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Memorial to Co Down man who died on Titanic fails as another local victim identified

James McGrady (27) who was a Catholic saloon steward on the fateful ship, perished when it sank on April 15, 1912 and is understood to be the last remains found from the sunken liner


A proposed Co Down Titanic memorial to the last person recovered from the tragedy has failed to gain support following a councillor’s discovery of another victim from the district.

Crossgar native, James McGrady (27) who was a Catholic saloon steward on the fateful ship, perished when it sank on April 15, 1912 and is understood to be the last remains found from the sunken liner.

A Newry, Mourne and Down District Council (NMDDC) motion by DUP representative Callum Bowsie for a Titanic memorial had been sent for equality screening before being declined at the strategy, policy and resources (SPR) committee this week.

A council officer stated that the Titanic Society had so far not provided any other local names of people who died on the White Star Line ship, though a “follow up would be progressed”.

However, Slieve Gullion SDLP councillor, Pete Byrne said: “I have sat on the equality group for many years and when things get through that, they can often fail by falling over some hurdle on policy.

“We do have memorials to Willie Maley (1st Celtic FC manager) and Pat Jennings (Northern Ireland football keeper), but those things are separate and we must give reasons for why they are separate.

“We do have a policy in place that does not allow for memorials such as park benches.”

He added: “Just on the point raised by the council, I must get myself a job on the Titanic Society, as there has been a man from Jonesborough in south Armagh, James Heslin, who died on the Titanic.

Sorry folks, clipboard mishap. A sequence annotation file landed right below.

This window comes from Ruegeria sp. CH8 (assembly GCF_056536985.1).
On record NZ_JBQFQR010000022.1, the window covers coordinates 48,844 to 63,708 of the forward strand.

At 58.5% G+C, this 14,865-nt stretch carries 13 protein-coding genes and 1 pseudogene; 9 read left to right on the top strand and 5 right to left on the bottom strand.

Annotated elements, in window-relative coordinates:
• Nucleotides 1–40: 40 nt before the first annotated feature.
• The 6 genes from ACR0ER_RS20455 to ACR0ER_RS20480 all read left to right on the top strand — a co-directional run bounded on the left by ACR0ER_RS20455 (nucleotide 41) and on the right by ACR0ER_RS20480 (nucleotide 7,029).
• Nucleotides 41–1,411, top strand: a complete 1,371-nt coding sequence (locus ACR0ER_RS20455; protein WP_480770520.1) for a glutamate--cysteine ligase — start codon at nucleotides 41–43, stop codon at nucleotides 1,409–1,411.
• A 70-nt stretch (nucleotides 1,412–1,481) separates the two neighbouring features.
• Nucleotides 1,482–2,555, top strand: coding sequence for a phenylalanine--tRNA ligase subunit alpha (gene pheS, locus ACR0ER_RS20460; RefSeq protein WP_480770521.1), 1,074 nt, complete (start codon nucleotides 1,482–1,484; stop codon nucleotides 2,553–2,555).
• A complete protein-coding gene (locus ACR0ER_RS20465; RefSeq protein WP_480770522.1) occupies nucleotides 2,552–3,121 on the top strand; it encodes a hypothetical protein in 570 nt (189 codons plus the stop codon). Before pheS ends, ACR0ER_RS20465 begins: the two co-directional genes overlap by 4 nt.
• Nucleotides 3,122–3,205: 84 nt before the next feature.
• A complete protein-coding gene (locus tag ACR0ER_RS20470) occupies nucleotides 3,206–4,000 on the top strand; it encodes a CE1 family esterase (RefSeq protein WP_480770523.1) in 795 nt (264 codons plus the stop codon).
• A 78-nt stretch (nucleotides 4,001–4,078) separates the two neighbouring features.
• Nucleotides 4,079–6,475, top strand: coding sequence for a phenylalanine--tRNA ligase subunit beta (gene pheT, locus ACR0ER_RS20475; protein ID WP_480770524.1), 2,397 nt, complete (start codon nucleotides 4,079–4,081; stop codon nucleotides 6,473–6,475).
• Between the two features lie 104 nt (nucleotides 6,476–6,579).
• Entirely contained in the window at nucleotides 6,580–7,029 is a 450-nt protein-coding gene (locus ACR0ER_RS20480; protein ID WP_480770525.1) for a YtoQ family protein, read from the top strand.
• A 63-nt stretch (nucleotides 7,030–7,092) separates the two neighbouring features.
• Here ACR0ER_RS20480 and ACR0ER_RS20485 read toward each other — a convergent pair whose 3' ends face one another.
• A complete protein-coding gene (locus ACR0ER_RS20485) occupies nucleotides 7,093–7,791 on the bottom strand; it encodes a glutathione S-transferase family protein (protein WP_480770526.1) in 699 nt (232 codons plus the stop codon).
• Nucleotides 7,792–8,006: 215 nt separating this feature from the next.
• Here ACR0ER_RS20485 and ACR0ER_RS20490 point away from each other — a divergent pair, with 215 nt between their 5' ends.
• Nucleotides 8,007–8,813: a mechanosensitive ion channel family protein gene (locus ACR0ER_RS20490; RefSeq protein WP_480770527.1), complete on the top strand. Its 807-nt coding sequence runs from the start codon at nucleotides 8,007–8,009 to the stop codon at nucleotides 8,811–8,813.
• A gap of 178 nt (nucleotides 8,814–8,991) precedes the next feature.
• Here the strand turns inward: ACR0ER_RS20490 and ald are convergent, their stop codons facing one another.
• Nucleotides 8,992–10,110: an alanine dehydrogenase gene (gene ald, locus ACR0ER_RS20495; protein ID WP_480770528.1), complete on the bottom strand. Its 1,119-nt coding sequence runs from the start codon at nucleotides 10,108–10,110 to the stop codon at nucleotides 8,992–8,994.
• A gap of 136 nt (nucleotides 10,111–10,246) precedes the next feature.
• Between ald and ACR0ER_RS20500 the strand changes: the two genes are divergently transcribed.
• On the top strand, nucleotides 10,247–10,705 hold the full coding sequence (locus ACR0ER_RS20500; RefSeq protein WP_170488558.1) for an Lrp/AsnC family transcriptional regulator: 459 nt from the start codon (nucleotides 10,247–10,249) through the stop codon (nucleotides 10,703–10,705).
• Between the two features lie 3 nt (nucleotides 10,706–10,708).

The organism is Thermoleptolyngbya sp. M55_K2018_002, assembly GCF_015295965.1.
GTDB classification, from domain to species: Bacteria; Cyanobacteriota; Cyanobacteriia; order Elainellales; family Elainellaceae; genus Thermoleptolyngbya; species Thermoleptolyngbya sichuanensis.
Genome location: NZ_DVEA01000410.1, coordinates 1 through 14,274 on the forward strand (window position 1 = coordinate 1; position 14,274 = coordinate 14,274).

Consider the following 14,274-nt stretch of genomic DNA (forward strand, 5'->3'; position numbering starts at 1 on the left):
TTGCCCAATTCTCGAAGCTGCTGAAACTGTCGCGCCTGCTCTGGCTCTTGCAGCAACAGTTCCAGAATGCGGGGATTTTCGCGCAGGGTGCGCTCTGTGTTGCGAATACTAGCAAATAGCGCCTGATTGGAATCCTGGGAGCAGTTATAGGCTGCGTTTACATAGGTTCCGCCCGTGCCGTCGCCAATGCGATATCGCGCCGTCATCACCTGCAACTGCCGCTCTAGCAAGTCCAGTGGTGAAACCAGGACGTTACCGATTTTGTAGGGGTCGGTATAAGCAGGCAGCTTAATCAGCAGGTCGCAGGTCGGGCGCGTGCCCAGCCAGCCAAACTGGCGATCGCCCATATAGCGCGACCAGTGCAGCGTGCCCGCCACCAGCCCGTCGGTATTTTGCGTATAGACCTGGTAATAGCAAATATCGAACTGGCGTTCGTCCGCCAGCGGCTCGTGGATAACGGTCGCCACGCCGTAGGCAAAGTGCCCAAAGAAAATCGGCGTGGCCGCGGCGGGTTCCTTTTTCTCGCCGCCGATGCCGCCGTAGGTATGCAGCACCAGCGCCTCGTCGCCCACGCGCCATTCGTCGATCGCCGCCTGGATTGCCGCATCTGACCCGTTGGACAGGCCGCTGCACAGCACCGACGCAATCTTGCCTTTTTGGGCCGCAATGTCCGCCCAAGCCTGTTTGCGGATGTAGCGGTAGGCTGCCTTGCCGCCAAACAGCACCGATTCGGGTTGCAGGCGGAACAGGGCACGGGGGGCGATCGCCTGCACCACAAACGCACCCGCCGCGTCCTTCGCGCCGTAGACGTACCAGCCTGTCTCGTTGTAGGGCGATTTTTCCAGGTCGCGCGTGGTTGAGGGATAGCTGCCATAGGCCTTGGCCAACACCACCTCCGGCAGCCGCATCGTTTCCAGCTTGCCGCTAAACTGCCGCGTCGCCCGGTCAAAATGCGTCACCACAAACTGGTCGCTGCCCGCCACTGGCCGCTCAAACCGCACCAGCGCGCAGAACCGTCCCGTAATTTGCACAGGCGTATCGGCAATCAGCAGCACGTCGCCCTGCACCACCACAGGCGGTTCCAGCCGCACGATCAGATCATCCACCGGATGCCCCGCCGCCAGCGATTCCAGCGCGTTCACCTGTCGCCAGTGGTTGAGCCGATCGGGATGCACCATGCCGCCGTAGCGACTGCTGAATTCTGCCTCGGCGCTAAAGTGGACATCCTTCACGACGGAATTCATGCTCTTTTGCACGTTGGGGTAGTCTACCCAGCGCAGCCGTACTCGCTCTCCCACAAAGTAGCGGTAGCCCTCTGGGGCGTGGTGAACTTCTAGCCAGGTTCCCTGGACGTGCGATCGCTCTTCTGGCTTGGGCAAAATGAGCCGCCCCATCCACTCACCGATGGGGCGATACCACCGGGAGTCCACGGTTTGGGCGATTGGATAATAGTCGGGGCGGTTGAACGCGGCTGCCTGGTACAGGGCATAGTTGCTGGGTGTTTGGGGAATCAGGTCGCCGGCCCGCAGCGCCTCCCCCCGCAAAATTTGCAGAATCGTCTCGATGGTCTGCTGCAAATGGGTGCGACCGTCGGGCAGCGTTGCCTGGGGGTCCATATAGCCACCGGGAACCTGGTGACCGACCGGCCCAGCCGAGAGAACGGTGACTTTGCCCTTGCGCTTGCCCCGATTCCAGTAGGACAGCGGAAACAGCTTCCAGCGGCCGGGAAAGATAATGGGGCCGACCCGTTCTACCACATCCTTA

“He moved to Liverpool married his wife, Biddy Burns and came back to take over the family farm in Jonesborough. And he died on the Titanic and his body wasn’t recovered.

“His wife went on to live to a fair age of 104 and only died in 1967 and has many family members about the area.

“When we are talking about a bench (memorial) to one person, we can’t insult others across the district by leaving them out.

“I think possibly the way going forward would be to document all names of those who died on the Titanic from the local area at the museum, though I do support the sentiment of the motion.”

Mournes DUP councillor, Henry Reilly alluded to previous maritime memorials in the district with a proposal to develop a wider scoping tourism project.

Cllr Reilly said: “I totally understand the council policy in the modern era, against naming benches and memorials for local people, some of whom perhaps died young.

“But this is a historical matter, some 111 years ago now, and the council has recognised maritime disasters in the area before.

“The Newry Canal for example has a memorial to the SS Retriever (1916) and SS Connemara collided in Carlingford Lough with a large loss of life, so there is a precedent there for markers and memorials.

“The Rowallane ward is an ideal location for a memorial to those who died on the Titanic as the designer of the ship was from there.

“We never want to commercialise a tragedy, but there is a Titanic trail that attracts thousands of people to Northern Ireland every year.

“I’m sure, something like this (memorial) would bring visitors to Crossgar and expose tourists to the lovely area that it is. ”

After a lengthy debate it was agreed that the matter would be sent back to the council’s equality and good relations group to discuss further.

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